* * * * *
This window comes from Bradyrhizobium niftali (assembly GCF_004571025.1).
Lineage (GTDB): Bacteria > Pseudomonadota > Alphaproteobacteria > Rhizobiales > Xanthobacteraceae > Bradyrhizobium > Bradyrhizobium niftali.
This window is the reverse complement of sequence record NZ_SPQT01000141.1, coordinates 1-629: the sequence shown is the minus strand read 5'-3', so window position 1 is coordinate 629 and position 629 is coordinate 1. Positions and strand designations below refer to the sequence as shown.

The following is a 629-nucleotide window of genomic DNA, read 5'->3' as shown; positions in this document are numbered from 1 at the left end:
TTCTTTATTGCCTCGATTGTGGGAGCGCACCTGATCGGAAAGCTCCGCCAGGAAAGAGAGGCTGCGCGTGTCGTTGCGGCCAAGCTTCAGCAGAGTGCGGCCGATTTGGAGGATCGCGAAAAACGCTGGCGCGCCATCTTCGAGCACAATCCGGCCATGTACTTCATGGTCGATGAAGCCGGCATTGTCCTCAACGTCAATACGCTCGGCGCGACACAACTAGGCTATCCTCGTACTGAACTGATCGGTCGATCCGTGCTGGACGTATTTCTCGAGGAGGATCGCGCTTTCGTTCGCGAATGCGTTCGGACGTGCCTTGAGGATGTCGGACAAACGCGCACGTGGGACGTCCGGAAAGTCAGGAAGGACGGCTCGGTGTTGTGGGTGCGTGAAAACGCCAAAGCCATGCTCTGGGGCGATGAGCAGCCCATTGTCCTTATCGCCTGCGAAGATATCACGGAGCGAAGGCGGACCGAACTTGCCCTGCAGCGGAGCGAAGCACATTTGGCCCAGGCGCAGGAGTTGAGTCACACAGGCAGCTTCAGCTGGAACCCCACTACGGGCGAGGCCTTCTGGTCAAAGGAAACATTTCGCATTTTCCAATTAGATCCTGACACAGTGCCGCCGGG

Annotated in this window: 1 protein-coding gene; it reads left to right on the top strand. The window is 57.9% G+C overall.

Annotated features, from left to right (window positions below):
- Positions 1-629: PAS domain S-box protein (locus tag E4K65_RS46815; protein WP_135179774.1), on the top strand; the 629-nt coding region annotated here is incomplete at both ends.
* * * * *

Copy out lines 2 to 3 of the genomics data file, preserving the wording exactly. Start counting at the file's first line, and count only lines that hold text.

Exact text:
Lineage (GTDB): Bacteria > Pseudomonadota > Alphaproteobacteria > Rhizobiales > Xanthobacteraceae > Bradyrhizobium > Bradyrhizobium niftali.
This window is the reverse complement of sequence record NZ_SPQT01000141.1, coordinates 1-629: the sequence shown is the minus strand read 5'-3', so window position 1 is coordinate 629 and position 629 is coordinate 1. Positions and strand designations below refer to the sequence as shown.